NEW YORK A man convicted of murdering two New York City police officers cannot be executed because he is mentally disabled, a U.S. judge ruled on Tuesday.
The decision from U.S. District Judge Nicholas Garaufis in Brooklyn is the latest setback for federal prosecutors who have spent nearly a decade trying to keep Ronell Wilson, now 33, on death row.
“The court finds that Wilson has demonstrated significant deficits in adaptive functioning, and he therefore meets the legal standard for proving intellectual disability,” Garaufis wrote in a 76-page decision.
A spokeswoman for the U.S. attorney’s office in Brooklyn declined to comment. Lawyers for Wilson did not respond to a request for comment.
Wilson was found guilty in 2006 and later sentenced to death for shooting two undercover detectives in the head in 2003 during a sting operation.
The 2nd U.S. Circuit Court of Appeals in New York threw out the punishment in 2010, ruling that prosecutors violated Wilson’s rights by making improper arguments to the jury during the death penalty phase.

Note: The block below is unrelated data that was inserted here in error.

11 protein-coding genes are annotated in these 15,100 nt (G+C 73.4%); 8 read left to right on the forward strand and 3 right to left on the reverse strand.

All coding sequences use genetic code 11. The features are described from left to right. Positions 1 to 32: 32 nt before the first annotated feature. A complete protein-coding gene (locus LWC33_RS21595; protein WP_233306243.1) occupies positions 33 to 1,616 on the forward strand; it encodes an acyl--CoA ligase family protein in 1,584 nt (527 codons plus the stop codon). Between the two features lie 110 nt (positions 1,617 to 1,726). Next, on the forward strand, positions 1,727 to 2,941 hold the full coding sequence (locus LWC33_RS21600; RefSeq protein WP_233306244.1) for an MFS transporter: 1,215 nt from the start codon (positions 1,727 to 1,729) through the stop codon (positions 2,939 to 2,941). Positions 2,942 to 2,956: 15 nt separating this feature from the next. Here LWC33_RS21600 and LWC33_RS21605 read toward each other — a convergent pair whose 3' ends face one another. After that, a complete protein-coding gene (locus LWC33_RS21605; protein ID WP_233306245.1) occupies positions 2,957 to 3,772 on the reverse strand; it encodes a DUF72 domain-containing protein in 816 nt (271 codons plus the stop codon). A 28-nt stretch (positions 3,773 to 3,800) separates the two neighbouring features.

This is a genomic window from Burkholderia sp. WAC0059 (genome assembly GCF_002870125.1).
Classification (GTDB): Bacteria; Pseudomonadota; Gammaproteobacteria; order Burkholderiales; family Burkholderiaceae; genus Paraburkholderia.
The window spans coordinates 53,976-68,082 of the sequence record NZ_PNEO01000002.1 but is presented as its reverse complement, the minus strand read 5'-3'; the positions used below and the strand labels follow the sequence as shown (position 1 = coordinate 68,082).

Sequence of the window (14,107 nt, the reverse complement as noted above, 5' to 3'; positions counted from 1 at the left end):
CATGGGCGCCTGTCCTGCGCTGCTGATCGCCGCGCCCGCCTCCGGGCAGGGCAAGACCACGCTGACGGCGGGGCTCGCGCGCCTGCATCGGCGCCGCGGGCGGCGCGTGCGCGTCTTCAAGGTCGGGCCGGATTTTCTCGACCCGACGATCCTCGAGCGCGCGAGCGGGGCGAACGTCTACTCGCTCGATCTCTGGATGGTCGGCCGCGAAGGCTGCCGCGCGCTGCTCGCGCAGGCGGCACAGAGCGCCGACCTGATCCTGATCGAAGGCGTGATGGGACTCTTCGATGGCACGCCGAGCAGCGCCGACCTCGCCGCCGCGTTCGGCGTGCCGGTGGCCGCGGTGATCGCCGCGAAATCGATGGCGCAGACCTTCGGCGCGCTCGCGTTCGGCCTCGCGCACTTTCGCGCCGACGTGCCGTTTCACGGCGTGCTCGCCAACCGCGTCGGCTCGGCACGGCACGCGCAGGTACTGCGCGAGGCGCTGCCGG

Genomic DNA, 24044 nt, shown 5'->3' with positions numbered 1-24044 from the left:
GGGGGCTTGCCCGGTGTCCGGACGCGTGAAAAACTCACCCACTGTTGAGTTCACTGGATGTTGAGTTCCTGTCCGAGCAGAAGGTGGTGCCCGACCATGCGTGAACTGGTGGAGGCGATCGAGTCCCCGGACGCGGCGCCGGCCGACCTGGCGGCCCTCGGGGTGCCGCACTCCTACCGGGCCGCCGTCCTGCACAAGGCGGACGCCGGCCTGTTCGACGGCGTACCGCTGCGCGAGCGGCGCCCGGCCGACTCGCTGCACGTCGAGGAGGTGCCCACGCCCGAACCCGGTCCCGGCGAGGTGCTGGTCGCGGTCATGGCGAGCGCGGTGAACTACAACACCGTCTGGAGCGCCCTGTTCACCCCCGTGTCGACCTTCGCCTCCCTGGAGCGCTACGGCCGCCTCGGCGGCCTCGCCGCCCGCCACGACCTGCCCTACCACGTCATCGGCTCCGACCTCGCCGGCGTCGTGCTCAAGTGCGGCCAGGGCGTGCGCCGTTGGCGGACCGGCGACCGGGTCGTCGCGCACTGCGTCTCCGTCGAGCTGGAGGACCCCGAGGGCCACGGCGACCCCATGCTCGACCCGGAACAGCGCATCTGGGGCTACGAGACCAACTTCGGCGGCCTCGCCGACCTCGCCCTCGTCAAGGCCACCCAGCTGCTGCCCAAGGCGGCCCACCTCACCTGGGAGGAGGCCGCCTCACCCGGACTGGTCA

In 2013, another federal jury voted in favor of death, after Garaufis rejected arguments from Wilson’s lawyers that his intelligence test scores were too low.
Wilson’s behavior at a New York detention center was a major focus during the second death penalty trial. He impregnated a female staff member and, in Garaufis’ words, turned the center into his own “private fiefdom.”
But the appeals court again sent the case back to Garaufis last year, ordering him to reconsider in light of a 2014 U.S. Supreme Court decision that judges should consider a range of IQ scores, rather than a fixed number, in analyzing mental capability.
Garaufis remained unconvinced that Wilson is truly disabled and called on the Supreme Court or Congress to provide “clearer guidance” on what standard to use.
“The court harbors doubt as to whether Wilson would be considered intellectually disabled by most clinicians,” he wrote. “Having presided over this tragic case for more than a decade, the court quite frankly finds it impossible to muster any sense of sympathy for this defendant.”
New York outlawed capital punishment in 2004, but federal prosecutors can still seek the death penalty.
The federal government has executed only three defendants since 1963, and President Barack Obama has ordered a review of the practice in light of several state-level botched executions.
Wilson is one of more than 60 federal death row inmates.
(Reporting by Joseph Ax; Edited by Tom Brown)